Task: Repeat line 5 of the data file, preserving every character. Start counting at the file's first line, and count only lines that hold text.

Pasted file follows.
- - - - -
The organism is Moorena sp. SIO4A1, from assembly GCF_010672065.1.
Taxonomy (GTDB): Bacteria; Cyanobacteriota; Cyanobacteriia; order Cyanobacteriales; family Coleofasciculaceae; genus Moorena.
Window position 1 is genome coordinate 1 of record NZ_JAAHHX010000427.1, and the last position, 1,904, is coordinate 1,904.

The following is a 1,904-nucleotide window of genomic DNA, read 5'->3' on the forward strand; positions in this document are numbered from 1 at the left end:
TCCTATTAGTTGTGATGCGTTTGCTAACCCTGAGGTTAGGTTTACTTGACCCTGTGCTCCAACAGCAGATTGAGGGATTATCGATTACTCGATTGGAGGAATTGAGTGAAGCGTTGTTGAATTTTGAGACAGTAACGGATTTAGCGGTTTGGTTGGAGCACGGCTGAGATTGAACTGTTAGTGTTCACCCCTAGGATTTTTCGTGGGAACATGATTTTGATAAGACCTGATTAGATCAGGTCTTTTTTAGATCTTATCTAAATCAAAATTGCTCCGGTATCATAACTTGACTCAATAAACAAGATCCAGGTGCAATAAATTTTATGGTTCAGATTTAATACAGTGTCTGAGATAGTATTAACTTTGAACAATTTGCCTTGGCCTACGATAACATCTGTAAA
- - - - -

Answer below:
TCCTATTAGTTGTGATGCGTTTGCTAACCCTGAGGTTAGGTTTACTTGACCCTGTGCTCCAACAGCAGATTGAGGGATTATCGATTACTCGATTGGAGGAATTGAGTGAAGCGTTGTTGAATTTTGAGACAGTAACGGATTTAGCGGTTTGGTTGGAGCACGGCTGAGATTGAACTGTTAGTGTTCACCCCTAGGATTTTTCGTGGGAACATGATTTTGATAAGACCTGATTAGATCAGGTCTTTTTTAGATCTTATCTAAATCAAAATTGCTCCGGTATCATAACTTGACTCAATAAACAAGATCCAGGTGCAATAAATTTTATGGTTCAGATTTAATACAGTGTCTGAGATAGTATTAACTTTGAACAATTTGCCTTGGCCTACGATAACATCTGTAAA